On one hand, Jeremy Enigk had good reason to be thrilled by the more-or-less rapturous reception given to Sunny Day Real Estate at Vancouver's CommodoreBallroom on Thursday. Night one of the emo pioneers' reunion tour found just under 700 fans partying like it was 1995, the last time the original lineup of Enigk, guitarist Dan Hoerner, bassist Nate Mendel, and drummer William Goldsmith hit the stage together.
On the other?
"You have to bear with me," Enigk announced one song into the night. "I'm having trouble with my vocal cords. So if you know the lyrics, sing along."
No one did of course, which was no slight on distortion-smeared offerings like "Friday" or "Iscarabaid," but more a reflection on the fact that proper enunciation isn't high on Enigk priority list. For the most part, attempting to sing along was as pointless as trying to decipher "Louie Louie" as sung by a half-cut Keith Richards.
Those looking for a spectacle went home disappointed. Arriving on a plain stage in jeans and T-shirts, Sunny Day Real Estate came across as the kind of regular guys who end up working in mail-sorting, save for Goldsmith, whose industrial-looking headphones suggested he spends his days parking planes at SeaTac Airport.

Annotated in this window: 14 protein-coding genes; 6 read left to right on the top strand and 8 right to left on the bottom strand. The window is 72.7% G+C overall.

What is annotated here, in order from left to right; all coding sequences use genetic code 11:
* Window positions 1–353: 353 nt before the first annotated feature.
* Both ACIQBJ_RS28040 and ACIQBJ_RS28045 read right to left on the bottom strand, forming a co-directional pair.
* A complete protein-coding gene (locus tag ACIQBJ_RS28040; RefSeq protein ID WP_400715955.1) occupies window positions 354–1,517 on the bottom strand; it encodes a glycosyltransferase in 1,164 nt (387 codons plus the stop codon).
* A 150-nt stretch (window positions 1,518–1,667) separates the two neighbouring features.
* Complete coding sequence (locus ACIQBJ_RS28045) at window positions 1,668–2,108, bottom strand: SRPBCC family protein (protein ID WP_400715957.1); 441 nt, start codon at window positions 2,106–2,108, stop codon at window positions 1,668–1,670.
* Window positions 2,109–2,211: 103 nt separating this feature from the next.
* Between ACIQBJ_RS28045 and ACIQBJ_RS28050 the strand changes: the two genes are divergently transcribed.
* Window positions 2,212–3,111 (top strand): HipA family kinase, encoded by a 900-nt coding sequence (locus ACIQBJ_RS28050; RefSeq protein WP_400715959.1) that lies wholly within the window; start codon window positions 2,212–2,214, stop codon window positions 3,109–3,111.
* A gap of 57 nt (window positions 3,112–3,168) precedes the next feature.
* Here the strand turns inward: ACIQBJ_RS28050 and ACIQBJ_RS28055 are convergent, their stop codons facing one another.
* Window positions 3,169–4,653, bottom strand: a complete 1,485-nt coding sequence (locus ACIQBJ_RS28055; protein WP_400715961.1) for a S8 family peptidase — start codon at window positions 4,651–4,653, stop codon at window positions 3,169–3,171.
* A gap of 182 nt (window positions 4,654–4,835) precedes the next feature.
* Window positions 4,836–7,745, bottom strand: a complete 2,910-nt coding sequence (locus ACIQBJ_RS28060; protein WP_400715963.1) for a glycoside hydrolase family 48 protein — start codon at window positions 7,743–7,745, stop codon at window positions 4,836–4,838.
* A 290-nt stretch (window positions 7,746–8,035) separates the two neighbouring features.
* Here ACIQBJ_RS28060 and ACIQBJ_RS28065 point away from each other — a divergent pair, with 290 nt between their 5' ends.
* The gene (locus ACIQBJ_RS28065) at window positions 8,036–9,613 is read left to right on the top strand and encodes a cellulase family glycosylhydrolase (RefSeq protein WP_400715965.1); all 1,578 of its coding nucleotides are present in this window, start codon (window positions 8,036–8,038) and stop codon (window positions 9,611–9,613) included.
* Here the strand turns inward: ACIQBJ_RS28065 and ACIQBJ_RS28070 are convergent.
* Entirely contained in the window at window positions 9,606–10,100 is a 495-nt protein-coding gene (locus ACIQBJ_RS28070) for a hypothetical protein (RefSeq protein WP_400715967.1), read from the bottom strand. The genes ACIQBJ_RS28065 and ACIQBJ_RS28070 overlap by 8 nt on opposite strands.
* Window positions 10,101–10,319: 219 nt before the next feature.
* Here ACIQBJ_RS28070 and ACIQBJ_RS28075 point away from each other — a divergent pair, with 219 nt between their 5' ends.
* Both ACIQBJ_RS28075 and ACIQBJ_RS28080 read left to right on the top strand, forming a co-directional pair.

Apart from bass-playing bobblehead Mendel (obviously an old hand at big gigs as a member of Foo Fighters), the band was tentative in the early going -- 14 years of dormancy will cause some stiffness -- but the unfailingly polite Canadians clapped their asses off anyway. Six songs in, though, the band finally had shaken the rust off -- a now-shirtless Goldsmith bludgeoned his kit during a shock-and-awe "Shadows" while Hoerner unleashed sheets of shoegazing guitar violence; Enigk got lost in the moment, geysers of sweat exploding off his bald head. MVP of the night Goldsmith put on nothing less than a clinic during the marauding thumper "Red Elephant," then upped his game for the all-out assault of "Song About An Angel," which crashed across the finish line with all three of the band's front-line players gathered around Goldsmith in a circle, backs to the audience, obviously in awe.
Only marginally less impressive was the debut of a new Sunny Day Real Estate number, appropriately titled "New Song," where the guitars suggested someone has a minor thing for the beginning of the Who's "Baba O'Riley." Enigk announced the number as a work in progress, but that didn't stop Hoerner from grinning like he'd just won the Powerball lottery.
By the time they encored with "In Circles," the signature track from 1994's classic Diary, Hoerner wasn't the only one in the Commodore with a shit-eating smile plastered on his face. The crowd proceeded to unravel in the best possible way, making for the night's indisputable highlight. As his bandmates crashed along through the song's dramatic peaks and valleys, Enigk stood at center stage, howling. Even though he was no doubt in a world of pain thanks to his broken voice, it was beautiful.